How multitasking decreases your chances of getting promoted at work
The reason is that the human brain can only fully concentrate on one task at a time. So, before you begin working on something else, finish the previous task and let it go!
Giang refers to Cal Newport, Georgetown professor and author of Deep Work: Rules for Focused Success in a Distracted World, and reports the following: if you’re unable to accomplish important work that requires full focus, then you should probably change your job! If you can’t manage to do the crucial tasks that bring added value to the company, then you won’t grow professionally.
Different studies show that constantly switching from one task to another reduces “brain brightness.” Giang cites some research conducted by the University of London, which reveals that multitasking reduces IQ by 10 to 15 points. Someone who multitasks has the impression that they’re being super-productive when in reality, they’re working unproductively.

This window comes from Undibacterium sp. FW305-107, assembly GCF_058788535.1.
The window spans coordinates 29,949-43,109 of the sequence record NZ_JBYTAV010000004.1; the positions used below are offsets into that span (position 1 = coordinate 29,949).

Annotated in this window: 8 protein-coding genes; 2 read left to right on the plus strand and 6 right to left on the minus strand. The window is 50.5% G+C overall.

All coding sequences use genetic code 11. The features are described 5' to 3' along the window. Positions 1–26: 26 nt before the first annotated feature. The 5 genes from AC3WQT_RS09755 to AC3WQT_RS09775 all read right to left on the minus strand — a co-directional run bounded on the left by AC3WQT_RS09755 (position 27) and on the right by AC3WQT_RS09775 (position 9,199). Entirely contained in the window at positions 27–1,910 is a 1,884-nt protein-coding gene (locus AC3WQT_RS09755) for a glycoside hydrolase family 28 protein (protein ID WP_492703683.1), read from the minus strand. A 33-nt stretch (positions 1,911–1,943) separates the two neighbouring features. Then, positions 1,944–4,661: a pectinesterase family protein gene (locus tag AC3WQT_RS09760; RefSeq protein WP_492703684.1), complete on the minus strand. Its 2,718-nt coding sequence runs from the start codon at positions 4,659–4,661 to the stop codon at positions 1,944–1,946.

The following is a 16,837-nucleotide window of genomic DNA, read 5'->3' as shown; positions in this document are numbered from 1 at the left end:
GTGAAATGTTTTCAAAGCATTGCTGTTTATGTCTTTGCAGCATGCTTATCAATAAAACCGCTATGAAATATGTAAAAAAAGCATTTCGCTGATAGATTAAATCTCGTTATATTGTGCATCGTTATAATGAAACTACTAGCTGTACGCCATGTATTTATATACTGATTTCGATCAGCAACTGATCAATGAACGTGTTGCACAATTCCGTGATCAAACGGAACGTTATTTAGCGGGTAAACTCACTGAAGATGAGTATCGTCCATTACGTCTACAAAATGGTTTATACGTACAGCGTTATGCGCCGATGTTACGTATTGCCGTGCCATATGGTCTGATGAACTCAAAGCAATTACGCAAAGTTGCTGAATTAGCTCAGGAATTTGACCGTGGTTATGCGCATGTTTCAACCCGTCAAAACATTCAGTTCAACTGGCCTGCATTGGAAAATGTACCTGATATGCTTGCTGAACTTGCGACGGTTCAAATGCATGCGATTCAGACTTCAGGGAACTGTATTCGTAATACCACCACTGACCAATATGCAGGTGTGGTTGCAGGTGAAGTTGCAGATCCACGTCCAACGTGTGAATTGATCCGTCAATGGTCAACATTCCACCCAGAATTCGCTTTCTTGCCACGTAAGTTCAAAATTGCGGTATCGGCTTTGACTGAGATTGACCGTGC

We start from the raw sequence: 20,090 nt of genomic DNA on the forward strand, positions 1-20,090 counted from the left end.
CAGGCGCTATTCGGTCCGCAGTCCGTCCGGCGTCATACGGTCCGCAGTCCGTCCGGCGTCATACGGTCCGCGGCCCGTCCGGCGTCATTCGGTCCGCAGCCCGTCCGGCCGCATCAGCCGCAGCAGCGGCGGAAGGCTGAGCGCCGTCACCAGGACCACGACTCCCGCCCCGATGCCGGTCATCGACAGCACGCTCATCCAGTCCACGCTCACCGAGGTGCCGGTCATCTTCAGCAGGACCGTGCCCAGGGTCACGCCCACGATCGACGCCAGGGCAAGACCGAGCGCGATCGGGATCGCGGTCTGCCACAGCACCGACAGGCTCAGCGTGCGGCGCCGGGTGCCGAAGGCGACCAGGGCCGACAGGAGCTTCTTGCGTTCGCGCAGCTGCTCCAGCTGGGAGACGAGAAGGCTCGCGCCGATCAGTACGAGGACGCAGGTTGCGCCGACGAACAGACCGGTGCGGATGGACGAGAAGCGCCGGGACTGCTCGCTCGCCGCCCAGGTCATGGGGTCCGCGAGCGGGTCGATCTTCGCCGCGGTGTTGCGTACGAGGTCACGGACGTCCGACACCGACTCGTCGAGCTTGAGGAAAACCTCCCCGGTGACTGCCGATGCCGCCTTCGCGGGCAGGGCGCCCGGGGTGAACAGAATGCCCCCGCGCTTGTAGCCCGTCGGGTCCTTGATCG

Companies may lose profit because of employees that multitask. Furthermore, constant multitasking leaves permanent damage to areas in brain that are responsible for controlling emotions and empathy. If you can’t properly organize your tasks, you can’t do them accurately.
Nowadays office environments are producers of busy multitaskers. The average workday can start with a meeting, then switch to work, then speak about yesterday’s problems, back to work, scroll some news, etc.
To stop multitasking, the way you handle tasks should be changed. To work more efficiently, you should have as much time as you can without interruption and distraction.